User Comments - cheyennejade
Posted on: Do You Have Any Questions?August 23, 2017, 06:43 PM
Can someone please explain the following sentence from the Grammar section to me?
How can 什么 and 吗 go together? To me this sounds like "Do you have what problem?"
I would understand 你有什么问题？as "What problem do you have?", and 你有问题吗？ as "Do you have a problem?" Please correct me if I'm wrong here, because I don't know much Chinese yet.
So, what is 什么 used for in this sentence?
Posted on: Your New Year's ResolutionsDecember 31, 2016, 04:07 PM
新年快乐！ (xīnnián kuàilè)
我今年的目标是学好中文，学好法语。我也希望今年可以。。。。 improve my drum playing skills.
(wǒ jīnnián de mùbiāo shì xuéhǎo zhōngwén, xuéhǎo fǎyǔ. wǒ yě xīwàng kěyǐ…....)
"improve my drum playing (skills)" 中文怎么说？(zhōngwén zěnme shuō)
I could not even find a translation for “play the drum” so I could give the rest of my sentence a try. I’ve found several translations for “drum” and don’t know which of them is the right one.
I've been on ChinesePod for years but never really managed to use it and improve my Chinese, which is why I'm still a beginner even though I signed up here for the first time several years ago. Now I've finally really set my mind on learning the language and will be around much, much more. Thank you for your great, fun and encouraging lessons! Hope the entire ChinesePod team has a very happy new year!
Posted on: Where's Shiny The Cat?December 20, 2015, 12:58 PM
I agree, really practical lesson, especially when you're a pet owner. :)
One question: In the dialogue and the expansion, it says 在椅子底下，在沙发上，在柱子旁边 etc. Once, though, it says 在妈妈的后面 and I was wondering why 的 is needed there while it's not needed in the other examples. Is there a rule to this?
Thanks in advance.
Posted on: It's Stopped RainingMay 12, 2010, 02:23 AM
Thank you for solving the mystery. :) The font on the left is indeed SimSun. I have three other Chinese fonts installed in Word and it's no surprise they look slightly different from each other - that's what fonts are for anyway - but that character looks like two different characters depending on the font. Whoever created Arial Unicode must have been in a quite creative mood...
Posted on: It's Stopped RainingMay 11, 2010, 06:13 AM
The radical looks fine, I know it sometimes looks slightly different (connected as one stroke or disconnected). The second part looks different.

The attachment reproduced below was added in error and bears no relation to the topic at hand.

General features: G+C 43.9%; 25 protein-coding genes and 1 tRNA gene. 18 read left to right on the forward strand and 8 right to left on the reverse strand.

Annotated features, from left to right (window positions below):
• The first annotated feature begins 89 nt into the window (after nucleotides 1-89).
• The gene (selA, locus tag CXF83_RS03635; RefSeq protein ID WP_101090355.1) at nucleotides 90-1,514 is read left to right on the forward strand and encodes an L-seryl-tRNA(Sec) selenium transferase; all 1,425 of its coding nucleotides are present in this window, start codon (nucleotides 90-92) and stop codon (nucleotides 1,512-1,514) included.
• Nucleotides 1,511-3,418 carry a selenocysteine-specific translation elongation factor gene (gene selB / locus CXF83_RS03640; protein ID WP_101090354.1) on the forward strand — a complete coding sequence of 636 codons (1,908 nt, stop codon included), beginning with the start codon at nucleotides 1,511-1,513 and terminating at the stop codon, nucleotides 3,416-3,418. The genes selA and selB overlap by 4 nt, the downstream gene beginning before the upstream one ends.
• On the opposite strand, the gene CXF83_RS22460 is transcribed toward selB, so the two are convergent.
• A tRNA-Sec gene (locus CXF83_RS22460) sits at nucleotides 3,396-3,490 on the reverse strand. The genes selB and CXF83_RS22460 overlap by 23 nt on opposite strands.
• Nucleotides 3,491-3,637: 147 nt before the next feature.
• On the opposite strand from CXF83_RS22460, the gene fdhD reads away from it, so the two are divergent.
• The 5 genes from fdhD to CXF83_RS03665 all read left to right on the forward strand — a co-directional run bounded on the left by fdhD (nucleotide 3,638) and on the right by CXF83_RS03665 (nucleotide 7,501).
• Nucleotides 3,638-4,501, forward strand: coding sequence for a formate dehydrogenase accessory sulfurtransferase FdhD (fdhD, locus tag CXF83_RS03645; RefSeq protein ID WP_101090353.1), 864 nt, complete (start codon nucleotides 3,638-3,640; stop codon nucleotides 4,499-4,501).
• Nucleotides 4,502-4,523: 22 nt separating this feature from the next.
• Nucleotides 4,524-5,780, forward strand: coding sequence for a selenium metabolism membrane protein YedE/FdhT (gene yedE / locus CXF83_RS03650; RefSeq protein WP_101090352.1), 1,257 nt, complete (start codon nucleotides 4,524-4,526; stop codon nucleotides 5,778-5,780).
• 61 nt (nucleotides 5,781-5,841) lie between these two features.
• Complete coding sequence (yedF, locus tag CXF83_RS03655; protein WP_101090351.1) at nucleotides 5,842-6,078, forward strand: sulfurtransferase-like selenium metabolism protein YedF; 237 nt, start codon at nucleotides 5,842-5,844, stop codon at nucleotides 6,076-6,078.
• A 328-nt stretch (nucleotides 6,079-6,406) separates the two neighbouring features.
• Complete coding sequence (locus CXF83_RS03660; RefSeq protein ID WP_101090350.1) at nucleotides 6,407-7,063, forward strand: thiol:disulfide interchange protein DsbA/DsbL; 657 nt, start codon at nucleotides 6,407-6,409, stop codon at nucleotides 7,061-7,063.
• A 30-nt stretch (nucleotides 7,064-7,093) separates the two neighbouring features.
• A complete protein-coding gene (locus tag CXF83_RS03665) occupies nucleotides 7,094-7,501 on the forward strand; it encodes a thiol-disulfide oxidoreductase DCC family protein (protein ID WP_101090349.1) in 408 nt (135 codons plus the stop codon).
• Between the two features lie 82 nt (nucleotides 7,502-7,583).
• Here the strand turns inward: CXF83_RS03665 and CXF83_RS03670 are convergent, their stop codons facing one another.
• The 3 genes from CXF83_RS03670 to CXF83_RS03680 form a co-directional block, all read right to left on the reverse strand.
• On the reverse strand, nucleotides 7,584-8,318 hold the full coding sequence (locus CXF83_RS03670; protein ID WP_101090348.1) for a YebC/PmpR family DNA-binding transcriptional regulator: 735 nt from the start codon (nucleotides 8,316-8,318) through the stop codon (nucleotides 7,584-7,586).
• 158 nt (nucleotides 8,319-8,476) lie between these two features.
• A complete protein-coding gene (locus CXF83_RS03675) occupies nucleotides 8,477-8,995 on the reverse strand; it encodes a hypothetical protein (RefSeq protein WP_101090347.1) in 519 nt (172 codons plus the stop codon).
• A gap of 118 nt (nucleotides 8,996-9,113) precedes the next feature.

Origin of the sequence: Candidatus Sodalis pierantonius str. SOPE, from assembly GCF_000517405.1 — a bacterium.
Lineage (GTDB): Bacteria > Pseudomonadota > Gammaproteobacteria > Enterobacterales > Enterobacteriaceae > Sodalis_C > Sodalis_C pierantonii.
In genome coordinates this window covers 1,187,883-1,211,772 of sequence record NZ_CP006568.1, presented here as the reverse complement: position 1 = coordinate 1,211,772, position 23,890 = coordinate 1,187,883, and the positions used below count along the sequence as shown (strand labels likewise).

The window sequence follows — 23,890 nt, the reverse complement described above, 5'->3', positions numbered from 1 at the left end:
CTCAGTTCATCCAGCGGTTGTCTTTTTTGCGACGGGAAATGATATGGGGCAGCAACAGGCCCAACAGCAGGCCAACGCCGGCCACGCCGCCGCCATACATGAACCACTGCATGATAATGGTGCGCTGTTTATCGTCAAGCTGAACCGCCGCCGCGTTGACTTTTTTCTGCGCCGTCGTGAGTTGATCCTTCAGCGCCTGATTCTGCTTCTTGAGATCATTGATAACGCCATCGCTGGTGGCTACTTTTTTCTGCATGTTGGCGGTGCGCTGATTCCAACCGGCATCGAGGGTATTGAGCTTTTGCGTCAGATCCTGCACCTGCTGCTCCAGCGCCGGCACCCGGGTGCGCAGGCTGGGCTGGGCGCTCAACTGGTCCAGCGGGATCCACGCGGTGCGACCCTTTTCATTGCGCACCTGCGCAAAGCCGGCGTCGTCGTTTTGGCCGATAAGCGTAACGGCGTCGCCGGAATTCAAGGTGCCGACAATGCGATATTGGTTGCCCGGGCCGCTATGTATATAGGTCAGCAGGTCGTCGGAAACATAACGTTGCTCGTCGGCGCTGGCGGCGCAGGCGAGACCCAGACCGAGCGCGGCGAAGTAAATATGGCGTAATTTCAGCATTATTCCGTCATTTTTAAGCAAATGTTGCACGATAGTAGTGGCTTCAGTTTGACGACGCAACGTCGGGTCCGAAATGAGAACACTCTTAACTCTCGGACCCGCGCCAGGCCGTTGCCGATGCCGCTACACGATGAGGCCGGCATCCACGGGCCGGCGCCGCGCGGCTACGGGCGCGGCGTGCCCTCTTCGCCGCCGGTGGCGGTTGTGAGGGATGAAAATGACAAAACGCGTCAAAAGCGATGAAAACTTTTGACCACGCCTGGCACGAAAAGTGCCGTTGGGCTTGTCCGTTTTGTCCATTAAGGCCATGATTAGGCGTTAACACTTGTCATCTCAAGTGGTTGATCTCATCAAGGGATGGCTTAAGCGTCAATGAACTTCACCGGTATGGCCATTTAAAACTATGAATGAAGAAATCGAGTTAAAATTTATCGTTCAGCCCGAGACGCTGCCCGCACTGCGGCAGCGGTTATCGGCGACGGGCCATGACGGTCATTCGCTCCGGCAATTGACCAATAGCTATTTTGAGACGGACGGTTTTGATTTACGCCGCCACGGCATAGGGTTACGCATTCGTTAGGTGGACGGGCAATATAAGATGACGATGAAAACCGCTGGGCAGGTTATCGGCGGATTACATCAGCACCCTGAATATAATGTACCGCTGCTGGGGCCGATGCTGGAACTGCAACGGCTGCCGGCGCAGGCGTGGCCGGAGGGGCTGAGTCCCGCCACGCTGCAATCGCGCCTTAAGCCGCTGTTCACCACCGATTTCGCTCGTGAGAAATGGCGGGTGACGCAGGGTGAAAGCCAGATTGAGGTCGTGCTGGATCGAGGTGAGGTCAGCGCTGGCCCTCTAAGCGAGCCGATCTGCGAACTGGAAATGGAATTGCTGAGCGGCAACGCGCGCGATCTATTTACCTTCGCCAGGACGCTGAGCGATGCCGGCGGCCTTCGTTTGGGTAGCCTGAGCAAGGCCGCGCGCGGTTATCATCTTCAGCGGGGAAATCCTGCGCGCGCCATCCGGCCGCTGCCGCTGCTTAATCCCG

I instantly thought that it's correct the way it appears here as CPod must be right, but maybe it's my browser.
I'll try to upload a picture. The left one is from Word, the right one is from Editor but could also be from all my other programs.
Posted on: It's Stopped RainingMay 11, 2010, 05:22 AM
I'm not a native English speaker, so maybe I failed to explain myself. The "mystery" isn't the meaning of the word but rather the character itself. The character looks slightly different in my dictionaries (Chinese - English Oxford, Chinese - German Pons) but has the exact same meaning there. My dictionaries list simplified characters but give the traditional ones next to them in brackets, so that's not the difference between the two characters either. Well, never mind... it's not that important anyway. :)
Posted on: It's Stopped RainingMay 08, 2010, 05:48 AM
I'm really just starting with Chinese and don't know very much yet. Why does 冷 have a different character here than in my dictionary? It's strange because when I enter the word in this text field it turns out as in the Vocabulary secion on here, but if I write it in Microsoft Word, it turns out differently. If I try to copy the character in Word to show you what it looks like there, it changes as soon as I paste it here. It seems like the character only appears as in my dictionary when I enter it in Word, all other programs show the character that's been used here.